Recap of Sustainability Week Geneva 2021

The Sustainability Week Geneva (SWG) is a local student project and one of many such weeks organised around the country as part of Sustainability Week Switzerland. SWG 2021 was organised by student teams from the University of Geneva and the Graduate Institute with an aim to re-center higher education institutions within sustainability debates. 

Continuing the work from previous years, a motivated group of EC members took the initiative to co-organise the week with a group of UNIGE students. During March 22nd to 26th, EC hosted various online panels, workshops, and screenings to help build tomorrow’s sustainable society. It was a busy week with many events, so if you missed something or just want to know what we got up to in the events organised by EC, read on… P.S. we’ve added links to recordings/reviews of most of the events, so you’ll get a good recap of what went on!

National Opening Ceremony for Sustainability Week Switzerland 2021

This year the EC had the honour to host the National Opening Ceremony for Sustainability Week Switzerland on March 4th 2021. Titled “Climate Crisis – Out of Balance: Confronting Equity and Sustainability”, the online panel marked the opening of all sustainability weeks. 

The panel took a stance on sustainability as an issue of equity and justice. While the effects of the climate crisis are felt globally, developed countries are significantly more responsible for the greenhouse gases being emitted into the atmosphere. Yet developing countries and low-income communities in the developed world are at higher risk of suffering from the negative impacts of climate change.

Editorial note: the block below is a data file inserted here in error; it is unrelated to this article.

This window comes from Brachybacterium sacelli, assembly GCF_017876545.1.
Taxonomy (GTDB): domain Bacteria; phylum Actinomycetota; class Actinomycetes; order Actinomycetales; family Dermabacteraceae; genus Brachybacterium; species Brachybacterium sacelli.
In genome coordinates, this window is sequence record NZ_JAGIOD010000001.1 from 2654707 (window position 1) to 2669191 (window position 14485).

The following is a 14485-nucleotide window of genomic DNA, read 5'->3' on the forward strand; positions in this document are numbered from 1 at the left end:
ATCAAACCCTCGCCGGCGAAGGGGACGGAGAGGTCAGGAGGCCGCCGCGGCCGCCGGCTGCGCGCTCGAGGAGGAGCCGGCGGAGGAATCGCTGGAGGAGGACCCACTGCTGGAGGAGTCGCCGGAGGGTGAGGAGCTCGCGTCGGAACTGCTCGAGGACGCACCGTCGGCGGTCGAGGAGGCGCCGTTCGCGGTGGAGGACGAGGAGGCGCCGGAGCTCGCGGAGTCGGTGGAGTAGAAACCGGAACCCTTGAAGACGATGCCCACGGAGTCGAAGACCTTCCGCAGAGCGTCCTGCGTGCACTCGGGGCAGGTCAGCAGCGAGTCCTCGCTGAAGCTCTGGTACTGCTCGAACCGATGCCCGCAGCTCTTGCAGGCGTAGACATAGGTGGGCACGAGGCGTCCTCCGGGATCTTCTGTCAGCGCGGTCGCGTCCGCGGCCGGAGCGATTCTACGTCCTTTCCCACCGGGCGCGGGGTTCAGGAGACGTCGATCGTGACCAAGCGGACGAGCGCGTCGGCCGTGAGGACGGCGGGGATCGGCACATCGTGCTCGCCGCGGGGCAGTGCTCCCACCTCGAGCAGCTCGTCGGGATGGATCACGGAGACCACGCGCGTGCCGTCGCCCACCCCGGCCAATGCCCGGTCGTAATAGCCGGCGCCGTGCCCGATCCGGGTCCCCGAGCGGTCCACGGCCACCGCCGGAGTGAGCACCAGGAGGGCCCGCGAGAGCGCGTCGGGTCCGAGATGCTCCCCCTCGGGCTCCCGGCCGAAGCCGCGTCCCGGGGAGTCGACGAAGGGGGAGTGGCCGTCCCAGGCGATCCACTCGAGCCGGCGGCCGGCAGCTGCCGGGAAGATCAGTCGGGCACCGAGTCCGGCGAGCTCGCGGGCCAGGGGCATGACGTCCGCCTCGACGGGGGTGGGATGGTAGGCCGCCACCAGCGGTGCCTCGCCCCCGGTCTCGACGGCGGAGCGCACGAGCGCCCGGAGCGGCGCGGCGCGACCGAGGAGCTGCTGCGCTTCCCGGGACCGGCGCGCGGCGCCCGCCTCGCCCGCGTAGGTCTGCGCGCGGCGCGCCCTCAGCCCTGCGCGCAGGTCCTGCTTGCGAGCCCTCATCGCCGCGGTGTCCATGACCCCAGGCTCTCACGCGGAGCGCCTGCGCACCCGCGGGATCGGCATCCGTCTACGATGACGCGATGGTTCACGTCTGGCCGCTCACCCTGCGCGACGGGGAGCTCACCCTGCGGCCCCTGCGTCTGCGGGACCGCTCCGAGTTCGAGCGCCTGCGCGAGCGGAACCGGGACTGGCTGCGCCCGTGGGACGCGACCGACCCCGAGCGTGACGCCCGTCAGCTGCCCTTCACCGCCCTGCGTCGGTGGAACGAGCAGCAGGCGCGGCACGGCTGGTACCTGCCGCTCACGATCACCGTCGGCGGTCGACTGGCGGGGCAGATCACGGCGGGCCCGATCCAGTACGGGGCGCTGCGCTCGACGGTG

With esteemed guests from around the globe, the panel provided a dialogue to discuss tools to work towards local and global sustainable policies and practices. It featured:

Opening remarks by Dr. Marie-Laure Salles (Director, The Graduate Institute, IHEID)

Panel Moderator:

  • Dr. Anne Saab (Associate Professor of International Law, The Graduate Institute, IHEID)


  • Dr. Oyun Sanjaasuren (Director of External Affairs, Green Climate Fund)
  • Adenike Oladosu (Initiator, Fridays For Future Nigeria)
  • Marie-Claire Graf (President, VSN-FDD-FSS)

Access the recording here: 

Read the Graduate Press review: 

Art Exhibition: The Intersection of Arts and Ecology 

For the duration of the SWG, we hosted an in-person art exhibition in The Graduate Institute’s Salon Davis, as well as a web gallery on the EC website.

Art is a powerful tool for catalyzing solutions. It speaks across language barriers, provokes reactions and reflection, and translates complicated subject matters into a digestible form. When addressing challenges as ambitious as sustainability and climate action, art plays an important role promoting conversation and collaboration.

The aims of this exhibition were to A) Provide a space and platform for eco-activist artists to promote their talents and perspective, and B) Generate conversation about the eco-art showcase and the environmental challenges/solutions/perspectives it depicts.

Access the web gallery here:

MONDAY 22nd March 2021

Stop Nestlé’s Private Transfer of ‘Water Wealth’